On Leadership, Suffering and The Sacrificial Leader

Essential Elements of Right and Effective Leadership

There is not one leader reading this that hasn’t struggled with the mystery of suffering or wrestled with the mastery of personal sacrifice.

These are universal and timeless concepts—regardless of background, education, economic status, etc. But what I’ve found over the past 30 years as a student of leadership is the selfless commitment to take pains with them is firmly embedded in the footings of every real leader’s platform.

Every real leader puts deliberate thought into how their commitment of the will in these areas is going to shape their behavior…their actions and the impact they have on others.”

The Case for Suffering & Leadership

Buried deep in the historicity of Leadership is this idea of suffering. Originally taking on the context of movement by appointment, the term ‘Leader’ began to take on additional association with words like passion and suffering as freedom-loving Gothic leaders stood against high taxes, Roman prejudice, and government corruption in the late 4th Century.

I love how Quint Studer covers this in Hardwiring Excellence:

At the heart of every success story is a person whose passion…has driven them to reach out in some extraordinary way to their fellow-man and make a true difference.”

Quint is really on to something here. This act of reaching out in some extraordinary way to our fellow-man in order to make a true difference requires sacrifice, and almost all sacrifice will cause suffering. There is no gain without pain in many areas of our experience, and real leadership is no exception.

Passion, Drive and Sacrifice

I see a lot of passion in today’s leaders (self-included), but not a lot that is driving us to make essential sacrifices or to suffer for and with others in order to get the right things done extremely well. And there’s good reason for this, according to Ronald White in A Short History of Progress:

In a progress trap, those in positions of authority are unwilling to make changes necessary for future survival. To do so they would need to sacrifice their current status and political power at the top of a hierarchy.”

Have we really become this enamored of status and power as leaders that we can’t make the changes—the sacrifices—necessary for our collective success? If we’re honest, an affirmative answer is not difficult. As I’ve written elsewhere, we can get so mired in past success (accumulated while climbing the corporate ladder) and trapped by a desire to maintain that position in the hierarchy that we don’t see the natural and negative consequences:

  • Empowerment to renew and improve dries up
  • Yesterday’s solutions become today’s problems
  • Low hanging fruit grows back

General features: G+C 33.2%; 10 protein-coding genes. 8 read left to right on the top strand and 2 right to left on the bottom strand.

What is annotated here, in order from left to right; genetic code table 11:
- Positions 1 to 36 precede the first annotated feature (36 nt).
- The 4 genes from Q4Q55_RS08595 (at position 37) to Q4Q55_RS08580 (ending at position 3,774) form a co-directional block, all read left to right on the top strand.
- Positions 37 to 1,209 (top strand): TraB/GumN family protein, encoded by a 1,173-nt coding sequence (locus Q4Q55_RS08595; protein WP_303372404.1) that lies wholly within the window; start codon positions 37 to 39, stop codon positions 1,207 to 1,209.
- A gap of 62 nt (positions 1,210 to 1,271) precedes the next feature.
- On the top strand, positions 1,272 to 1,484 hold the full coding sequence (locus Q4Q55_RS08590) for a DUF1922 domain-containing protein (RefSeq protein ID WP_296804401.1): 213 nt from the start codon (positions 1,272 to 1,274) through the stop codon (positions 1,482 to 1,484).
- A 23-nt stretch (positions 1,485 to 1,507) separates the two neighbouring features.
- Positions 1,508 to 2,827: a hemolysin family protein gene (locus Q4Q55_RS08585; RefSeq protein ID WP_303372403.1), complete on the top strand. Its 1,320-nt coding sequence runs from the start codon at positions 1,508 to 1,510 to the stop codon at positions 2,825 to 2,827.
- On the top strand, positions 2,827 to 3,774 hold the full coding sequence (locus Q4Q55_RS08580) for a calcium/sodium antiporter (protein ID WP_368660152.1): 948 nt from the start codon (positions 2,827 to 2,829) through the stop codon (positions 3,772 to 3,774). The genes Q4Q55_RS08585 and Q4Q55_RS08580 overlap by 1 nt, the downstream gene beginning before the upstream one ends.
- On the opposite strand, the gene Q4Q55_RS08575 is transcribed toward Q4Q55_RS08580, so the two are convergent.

• All upward and outward movement grinds to a halt

From Transactions to Transformation

In contrast, we could learn a lesson from A.J. Russell:

All sacrifice and suffering is redemptive. It is used to either teach the individual or to help others. Nothing is by chance.”

And herein lays a benefit that deserves repeating. Sacrifice and suffering are used either to teach (this is personal transformation) or to help others (this is organizational transformation).

There is really nothing in the world like the force multiplier created by sacrifice and suffering when it comes to breaking away from the daily leadership grind of transacting with others to produce short-term results. Approaching others and our work this way is a sure-fire way to stay trapped on the performance plateau.

By learning and helping others—by sacrifice and suffering–we begin transforming.

Are You Ready?

At the risk of stating the obvious, sacrifice is seldom easy. If it were, we’d see it happening far more frequently. As with other things in life, when it’s needed most it gets practiced least. But only those with a sincere wish to sacrifice—to put the needs of others before his/her own—can lead transformation, first for themselves and then for their organizations.

And there is no need to focus on the suffering, just commit to making essential sacrifices out of love for your fellow-man and you’ll find that suffering itself will take on a whole new meaning and have a completely different context that what you may otherwise be accustomed.

So, when was the last time you made sacrifices and suffered as a leader? What sacrifices can you make today that will kick-start transformation? Here’s an even tougher question: What sacrifices is your team, group, company willing to make today because of the authority of your example? I would love to hear your thoughts!

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Richard Dillard

Richard S. Dillard is Founder/ Managing Partner at Dillard Partners, LLC
Pursuing Success at the Speed of Leadership!
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3 thoughts on “On Leadership, Suffering and The Sacrificial Leader

  1. This is a fine article. A part of the suffering is the loneliness of the risk of reaching out with the possibility of failure. Learning to live in the ambiguity of not knowing is a big change. Our world is not simple and linear; it is complex and dynamical. When we see organizations as complex adapting networks of people, full of self-organization, we can engage these dynamics releasing the energy, creativity and vitality of the people. For more on this see http://www.RNKnowlesAssociates.com.

     
    • Thank you, Richard. There is so much in what you’ve written here, but your words certainly reminded me of what I read years ago from Meg Wheatley in Leadership and the New Science. It has long been one of my favorite books on Leadership and I continue to explore the mystery embedded in these ideas.